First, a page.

My photo
Secret Place of the Most High, Kingdom
Learned Student, Honest.

Saturday, September 11, 2010

cherish the earthly relationships, on earth

I don't believe in living each day like it's your last . . .

I heard a Pastor say this week that marriage does not exist in Heaven. It is a question I had, which he confirmed, since my stepfather remarried my mother after my older siblings' mother passed, many years ago. My stepfather has also gone home to be with the Lord (Rest in Perfect Peace). Yet, I vividly remember the words my mother said to him with the casket open and how the Pastor responded to her. I could not help but wonder privately, who would he be married to in Heaven? And how does marriage in Heaven work for the polygamous homes, which were still popular in Nigeria as recent as two generations ago – my grandparent’s generation.

Thoughts of people that have recently passed and celebrating the anniversary of my esteemed relative’s home going (Dr. Femi Ogunnaike), as is the cultural tradition, caused other thoughts to resurface. When we attend funerals, usually as Christians, we comfort ourselves with the assurance that we will see them again. My initial reaction to the Pastor's affirmation, that the marriage relationship did not exist in Heaven, was something like "oh" *eyebrows raised* and "aww." The reassurance we hold onto likely encompasses the hope that we will see that person" again assumedly in the same earthly relationship. However, if the marriage relationship does not exist in heaven, neither will all other earthly relationships that we value. This makes me realize this one chance on earth is really the only time to cherish that form of the relationship.

Along those lines, I usually hear so many of my peers say “live each day like it's your last,” when they learn of someone’s passing. Many people probably said this same statement 9 years ago too, wherever we were, when we processed the World Trade Center’s terrorist attack.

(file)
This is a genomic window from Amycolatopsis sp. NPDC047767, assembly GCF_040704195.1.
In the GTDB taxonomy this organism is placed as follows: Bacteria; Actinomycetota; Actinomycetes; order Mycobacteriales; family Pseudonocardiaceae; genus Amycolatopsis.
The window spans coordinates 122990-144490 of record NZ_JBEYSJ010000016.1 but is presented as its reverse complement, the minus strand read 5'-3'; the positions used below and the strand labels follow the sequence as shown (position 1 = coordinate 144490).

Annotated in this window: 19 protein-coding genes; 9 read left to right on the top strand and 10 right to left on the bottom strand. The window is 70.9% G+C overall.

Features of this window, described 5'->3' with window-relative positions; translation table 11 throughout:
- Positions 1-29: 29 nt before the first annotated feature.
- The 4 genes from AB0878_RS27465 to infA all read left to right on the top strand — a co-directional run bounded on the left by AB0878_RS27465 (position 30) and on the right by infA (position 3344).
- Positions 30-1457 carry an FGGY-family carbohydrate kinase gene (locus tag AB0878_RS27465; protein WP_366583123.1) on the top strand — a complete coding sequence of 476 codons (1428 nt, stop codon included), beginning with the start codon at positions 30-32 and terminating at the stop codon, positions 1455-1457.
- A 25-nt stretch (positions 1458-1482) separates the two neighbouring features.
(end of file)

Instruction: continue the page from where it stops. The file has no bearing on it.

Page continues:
Respectfully, I disagree wholeheartedly with the “live each day like your last” motto. I know I haven’t put much thought into my last day and how I want to spend it and I do not think I ever will. I would venture to say that many people who say that have not put much thought into it either. We generally work with the end in sight, but this is an expected end (for some - since not all will sleep) that we naturally and consciously suppress. Moreover, the average life expectancy in the United States is currently at about 78 years. Adhering to that motto essentially means we would spend, on average, a very substantial portion of our lifetime on earth, living in fear of life and death.

I do believe in living each day progressively and with purpose. The more correct statement or motto to me falls somewhere along the lines of “live each day cherishing all the time spent with people, family and friends with no doubt in your mind that if it were your last day once you've arrived at the gates of Heaven, God would say “my good and faithful servant you’ve done well.””

Thursday, September 9, 2010

Part 2: The Discussion re: Bizzle Track

The following post is collection of responses to the listening? blog posted last week regarding the track by Bizzle using the Ether instrumental referencing rap artists Jay-Z, Rick Ross, and Nas.

General Thoughts:

This is really good. I’ve watched a couple of videos about the whole free mason thing -Ademide W.

I like the track, its got a lot of things I can agree with. –Andrew P.

I thought the flow was nice. -Akua A.

Dang, that was hot, especially after the beat went off. A lot of the stuff he said I know about and have been studying it too. That free mason stuff is crazy and very deep. I would encourage you to read about it but read with caution. There's a lot of crazy stuff out there like the free masons, five percenters etc. –Jerry B.

This is one of those in person conversations but the one main thought that keeps resonating is knowledge is a very powerful thing. This guy might be trying to do the right thing by putting out this video and song. At the same time, a person can be opened up to a side that they never knew existed and now they begin to dig and start going to the "other" side. There is just sooo much that goes into all this. You have to be careful who you give knowledge to because with knowledge comes power and with power comes responsibility. Sometimes I feel like it is better not to know because the other side doesn't gain an advantage either....... (I have so many more thoughts)... –Segun O.

Listened to the track. I see where Bizzle's head is, and it’s a good place. No questions asked. -Eugene U.

As for Bizzle, I don't know what to say about him. It bothers me that he used the word, nigga. I mean, if you wouldn't use the word in church then why use it in a song and say its gospel or Christian rap? And when I think of Christian music, I think of music that glorifies God and praises and worships God. This song does not do this in my opinion. I don't think I would listen to it, but that's just me. –Kimberly G.